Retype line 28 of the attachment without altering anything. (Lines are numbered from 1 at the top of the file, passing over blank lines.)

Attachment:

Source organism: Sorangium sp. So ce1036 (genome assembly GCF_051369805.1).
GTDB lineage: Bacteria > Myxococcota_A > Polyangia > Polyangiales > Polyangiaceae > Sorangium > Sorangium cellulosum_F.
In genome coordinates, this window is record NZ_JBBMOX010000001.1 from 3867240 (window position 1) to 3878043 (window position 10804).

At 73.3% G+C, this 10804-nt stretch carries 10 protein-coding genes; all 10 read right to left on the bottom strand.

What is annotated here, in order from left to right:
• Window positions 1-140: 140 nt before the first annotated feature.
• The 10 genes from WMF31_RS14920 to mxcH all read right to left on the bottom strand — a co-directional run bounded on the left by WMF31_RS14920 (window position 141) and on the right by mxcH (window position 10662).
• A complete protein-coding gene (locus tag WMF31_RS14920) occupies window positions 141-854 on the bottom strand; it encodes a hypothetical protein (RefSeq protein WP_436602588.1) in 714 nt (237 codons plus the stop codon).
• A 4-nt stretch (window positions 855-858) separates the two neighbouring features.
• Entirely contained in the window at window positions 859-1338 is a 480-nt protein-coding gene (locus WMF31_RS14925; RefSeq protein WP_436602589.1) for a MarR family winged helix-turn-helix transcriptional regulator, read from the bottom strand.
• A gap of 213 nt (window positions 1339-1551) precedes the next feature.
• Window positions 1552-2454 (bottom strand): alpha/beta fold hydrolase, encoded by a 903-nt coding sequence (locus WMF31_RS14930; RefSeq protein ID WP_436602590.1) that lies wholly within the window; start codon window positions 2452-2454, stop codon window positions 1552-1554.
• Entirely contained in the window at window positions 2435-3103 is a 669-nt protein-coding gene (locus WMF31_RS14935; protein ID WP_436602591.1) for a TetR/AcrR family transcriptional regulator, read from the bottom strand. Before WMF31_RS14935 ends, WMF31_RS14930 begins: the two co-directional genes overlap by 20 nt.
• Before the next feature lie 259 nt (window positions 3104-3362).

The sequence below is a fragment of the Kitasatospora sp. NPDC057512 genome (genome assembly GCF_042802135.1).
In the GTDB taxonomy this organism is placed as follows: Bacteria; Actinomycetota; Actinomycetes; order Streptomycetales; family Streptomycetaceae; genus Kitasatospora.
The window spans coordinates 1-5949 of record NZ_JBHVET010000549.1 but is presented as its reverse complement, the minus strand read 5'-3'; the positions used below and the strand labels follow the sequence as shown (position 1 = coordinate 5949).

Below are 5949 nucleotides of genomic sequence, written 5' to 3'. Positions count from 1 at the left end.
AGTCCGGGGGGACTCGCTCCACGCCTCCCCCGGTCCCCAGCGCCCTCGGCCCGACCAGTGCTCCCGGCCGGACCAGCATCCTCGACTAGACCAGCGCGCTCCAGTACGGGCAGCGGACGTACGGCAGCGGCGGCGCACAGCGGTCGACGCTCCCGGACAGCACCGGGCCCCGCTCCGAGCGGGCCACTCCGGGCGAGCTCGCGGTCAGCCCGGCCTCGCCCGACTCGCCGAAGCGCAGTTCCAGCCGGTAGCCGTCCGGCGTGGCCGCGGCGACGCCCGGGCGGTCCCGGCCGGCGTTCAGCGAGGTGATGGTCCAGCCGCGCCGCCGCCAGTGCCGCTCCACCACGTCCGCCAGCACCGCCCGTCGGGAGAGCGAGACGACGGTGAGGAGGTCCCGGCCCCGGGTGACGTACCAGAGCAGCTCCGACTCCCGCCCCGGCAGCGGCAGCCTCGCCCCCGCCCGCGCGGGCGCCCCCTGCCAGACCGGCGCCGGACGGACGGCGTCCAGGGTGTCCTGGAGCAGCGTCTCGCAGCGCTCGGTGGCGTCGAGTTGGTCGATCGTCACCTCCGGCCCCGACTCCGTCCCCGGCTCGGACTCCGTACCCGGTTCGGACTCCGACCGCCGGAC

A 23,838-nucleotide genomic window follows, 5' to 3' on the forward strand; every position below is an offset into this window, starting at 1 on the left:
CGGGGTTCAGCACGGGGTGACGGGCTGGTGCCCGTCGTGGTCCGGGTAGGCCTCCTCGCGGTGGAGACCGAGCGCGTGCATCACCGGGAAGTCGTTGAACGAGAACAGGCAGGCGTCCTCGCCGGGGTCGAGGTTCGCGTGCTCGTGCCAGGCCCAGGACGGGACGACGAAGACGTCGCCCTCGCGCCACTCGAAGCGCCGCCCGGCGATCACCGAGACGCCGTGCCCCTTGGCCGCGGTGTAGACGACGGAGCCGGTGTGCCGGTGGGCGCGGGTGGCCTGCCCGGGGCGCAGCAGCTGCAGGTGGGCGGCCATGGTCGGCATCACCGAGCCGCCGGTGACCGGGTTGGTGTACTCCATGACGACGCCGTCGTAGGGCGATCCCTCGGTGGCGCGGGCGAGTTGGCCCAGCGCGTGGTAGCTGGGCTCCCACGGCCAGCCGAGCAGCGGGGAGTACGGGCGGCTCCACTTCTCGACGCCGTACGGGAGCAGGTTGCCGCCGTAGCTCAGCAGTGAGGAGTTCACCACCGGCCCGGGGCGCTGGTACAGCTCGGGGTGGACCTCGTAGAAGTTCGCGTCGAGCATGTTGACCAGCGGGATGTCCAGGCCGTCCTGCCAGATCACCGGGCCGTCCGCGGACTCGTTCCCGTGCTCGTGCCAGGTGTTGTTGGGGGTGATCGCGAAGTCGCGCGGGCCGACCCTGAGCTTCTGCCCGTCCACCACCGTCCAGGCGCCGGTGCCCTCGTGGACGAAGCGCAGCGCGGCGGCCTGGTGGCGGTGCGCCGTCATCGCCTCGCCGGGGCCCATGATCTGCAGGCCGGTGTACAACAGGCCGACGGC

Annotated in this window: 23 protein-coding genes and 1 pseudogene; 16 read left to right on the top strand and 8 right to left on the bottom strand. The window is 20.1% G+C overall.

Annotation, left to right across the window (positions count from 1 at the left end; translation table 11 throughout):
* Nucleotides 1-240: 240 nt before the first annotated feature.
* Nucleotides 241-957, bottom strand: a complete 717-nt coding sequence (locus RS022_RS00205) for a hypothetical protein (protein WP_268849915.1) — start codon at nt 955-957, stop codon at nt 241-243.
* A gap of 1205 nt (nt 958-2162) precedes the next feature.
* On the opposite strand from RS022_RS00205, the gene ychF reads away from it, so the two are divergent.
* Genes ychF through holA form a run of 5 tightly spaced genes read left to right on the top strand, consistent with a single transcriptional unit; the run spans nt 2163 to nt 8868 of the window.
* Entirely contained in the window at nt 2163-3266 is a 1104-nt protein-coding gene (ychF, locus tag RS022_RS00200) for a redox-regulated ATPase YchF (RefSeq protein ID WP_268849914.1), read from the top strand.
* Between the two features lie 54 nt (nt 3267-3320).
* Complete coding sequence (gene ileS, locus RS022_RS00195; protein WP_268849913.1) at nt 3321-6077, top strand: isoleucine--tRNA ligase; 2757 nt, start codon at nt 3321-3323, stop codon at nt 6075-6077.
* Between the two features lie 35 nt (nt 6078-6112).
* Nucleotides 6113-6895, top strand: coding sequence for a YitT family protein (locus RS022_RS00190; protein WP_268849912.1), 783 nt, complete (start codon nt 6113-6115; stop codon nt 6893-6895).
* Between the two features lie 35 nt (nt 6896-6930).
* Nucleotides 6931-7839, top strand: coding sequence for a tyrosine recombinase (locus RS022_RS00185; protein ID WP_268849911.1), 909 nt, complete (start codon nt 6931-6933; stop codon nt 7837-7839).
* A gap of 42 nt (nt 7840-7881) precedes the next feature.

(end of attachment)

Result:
* Genes ychF through holA form a run of 5 tightly spaced genes read left to right on the top strand, consistent with a single transcriptional unit; the run spans nt 2163 to nt 8868 of the window.